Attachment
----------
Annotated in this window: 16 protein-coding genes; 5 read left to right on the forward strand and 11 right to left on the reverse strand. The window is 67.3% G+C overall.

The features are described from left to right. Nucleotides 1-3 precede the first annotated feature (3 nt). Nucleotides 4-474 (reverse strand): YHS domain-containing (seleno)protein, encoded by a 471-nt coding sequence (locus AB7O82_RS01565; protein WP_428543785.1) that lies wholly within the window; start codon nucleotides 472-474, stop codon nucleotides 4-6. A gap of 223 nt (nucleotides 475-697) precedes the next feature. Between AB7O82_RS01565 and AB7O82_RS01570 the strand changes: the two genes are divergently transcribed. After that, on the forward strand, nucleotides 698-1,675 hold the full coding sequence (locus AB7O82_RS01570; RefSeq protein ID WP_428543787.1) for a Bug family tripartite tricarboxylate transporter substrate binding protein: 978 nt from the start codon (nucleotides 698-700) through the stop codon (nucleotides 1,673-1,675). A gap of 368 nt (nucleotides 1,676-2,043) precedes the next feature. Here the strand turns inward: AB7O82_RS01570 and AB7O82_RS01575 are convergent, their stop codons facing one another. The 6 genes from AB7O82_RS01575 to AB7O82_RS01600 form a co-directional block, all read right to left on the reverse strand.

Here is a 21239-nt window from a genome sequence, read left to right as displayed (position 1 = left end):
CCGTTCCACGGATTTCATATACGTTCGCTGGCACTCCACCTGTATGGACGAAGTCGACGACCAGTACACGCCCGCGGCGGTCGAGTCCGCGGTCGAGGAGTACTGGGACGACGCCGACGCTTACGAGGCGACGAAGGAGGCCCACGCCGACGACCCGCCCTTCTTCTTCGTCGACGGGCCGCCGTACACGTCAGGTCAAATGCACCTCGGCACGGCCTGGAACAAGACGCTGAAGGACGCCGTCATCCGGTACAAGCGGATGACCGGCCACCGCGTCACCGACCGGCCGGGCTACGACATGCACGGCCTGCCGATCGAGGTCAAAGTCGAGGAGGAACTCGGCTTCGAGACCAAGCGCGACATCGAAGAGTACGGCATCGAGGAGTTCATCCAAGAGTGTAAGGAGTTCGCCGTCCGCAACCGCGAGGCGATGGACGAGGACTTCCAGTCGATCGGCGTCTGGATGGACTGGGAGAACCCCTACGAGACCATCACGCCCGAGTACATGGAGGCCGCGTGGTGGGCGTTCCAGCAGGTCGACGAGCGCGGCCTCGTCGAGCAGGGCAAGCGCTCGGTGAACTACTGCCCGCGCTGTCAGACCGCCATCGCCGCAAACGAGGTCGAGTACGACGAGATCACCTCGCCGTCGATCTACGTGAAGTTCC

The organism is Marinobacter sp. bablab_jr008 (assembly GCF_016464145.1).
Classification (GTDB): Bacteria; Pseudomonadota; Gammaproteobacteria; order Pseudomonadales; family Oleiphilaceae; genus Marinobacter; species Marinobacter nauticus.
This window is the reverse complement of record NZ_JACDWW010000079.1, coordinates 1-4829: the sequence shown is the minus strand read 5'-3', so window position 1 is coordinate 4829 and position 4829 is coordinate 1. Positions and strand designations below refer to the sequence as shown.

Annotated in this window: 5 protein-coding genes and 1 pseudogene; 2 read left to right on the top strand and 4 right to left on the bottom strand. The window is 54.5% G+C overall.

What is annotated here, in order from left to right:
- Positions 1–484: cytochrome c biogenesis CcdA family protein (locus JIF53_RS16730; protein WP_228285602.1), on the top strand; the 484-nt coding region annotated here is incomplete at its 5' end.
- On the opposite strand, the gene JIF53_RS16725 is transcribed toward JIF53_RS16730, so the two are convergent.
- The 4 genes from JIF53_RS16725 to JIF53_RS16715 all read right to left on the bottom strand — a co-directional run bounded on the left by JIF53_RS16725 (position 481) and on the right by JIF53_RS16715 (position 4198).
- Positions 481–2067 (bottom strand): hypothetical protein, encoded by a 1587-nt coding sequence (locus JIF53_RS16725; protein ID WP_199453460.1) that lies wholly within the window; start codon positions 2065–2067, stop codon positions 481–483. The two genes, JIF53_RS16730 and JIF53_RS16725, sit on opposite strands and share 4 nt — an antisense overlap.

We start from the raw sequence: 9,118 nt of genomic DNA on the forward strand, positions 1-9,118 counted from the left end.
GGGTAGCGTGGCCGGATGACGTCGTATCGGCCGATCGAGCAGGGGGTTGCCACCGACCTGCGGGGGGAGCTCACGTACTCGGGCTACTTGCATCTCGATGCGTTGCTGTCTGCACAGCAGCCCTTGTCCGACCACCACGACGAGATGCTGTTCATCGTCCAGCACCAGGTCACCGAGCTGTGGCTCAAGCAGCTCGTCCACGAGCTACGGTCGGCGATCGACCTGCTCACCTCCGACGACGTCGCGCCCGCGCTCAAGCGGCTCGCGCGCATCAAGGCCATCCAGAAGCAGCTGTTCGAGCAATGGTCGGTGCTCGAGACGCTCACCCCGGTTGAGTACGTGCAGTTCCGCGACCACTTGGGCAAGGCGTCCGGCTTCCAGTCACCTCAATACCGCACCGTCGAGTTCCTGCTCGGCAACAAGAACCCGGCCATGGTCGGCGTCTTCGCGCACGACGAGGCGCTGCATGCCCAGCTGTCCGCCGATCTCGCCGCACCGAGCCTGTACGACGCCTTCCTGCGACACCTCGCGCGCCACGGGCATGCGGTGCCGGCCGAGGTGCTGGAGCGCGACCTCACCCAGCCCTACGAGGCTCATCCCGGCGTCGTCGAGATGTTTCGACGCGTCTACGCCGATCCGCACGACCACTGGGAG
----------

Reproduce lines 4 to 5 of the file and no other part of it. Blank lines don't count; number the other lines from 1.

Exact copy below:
CCGTTCCACGGATTTCATATACGTTCGCTGGCACTCCACCTGTATGGACGAAGTCGACGACCAGTACACGCCCGCGGCGGTCGAGTCCGCGGTCGAGGAGTACTGGGACGACGCCGACGCTTACGAGGCGACGAAGGAGGCCCACGCCGACGACCCGCCCTTCTTCTTCGTCGACGGGCCGCCGTACACGTCAGGTCAAATGCACCTCGGCACGGCCTGGAACAAGACGCTGAAGGACGCCGTCATCCGGTACAAGCGGATGACCGGCCACCGCGTCACCGACCGGCCGGGCTACGACATGCACGGCCTGCCGATCGAGGTCAAAGTCGAGGAGGAACTCGGCTTCGAGACCAAGCGCGACATCGAAGAGTACGGCATCGAGGAGTTCATCCAAGAGTGTAAGGAGTTCGCCGTCCGCAACCGCGAGGCGATGGACGAGGACTTCCAGTCGATCGGCGTCTGGATGGACTGGGAGAACCCCTACGAGACCATCACGCCCGAGTACATGGAGGCCGCGTGGTGGGCGTTCCAGCAGGTCGACGAGCGCGGCCTCGTCGAGCAGGGCAAGCGCTCGGTGAACTACTGCCCGCGCTGTCAGACCGCCATCGCCGCAAACGAGGTCGAGTACGACGAGATCACCTCGCCGTCGATCTACGTGAAGTTCC

The organism is Marinobacter sp. bablab_jr008 (assembly GCF_016464145.1).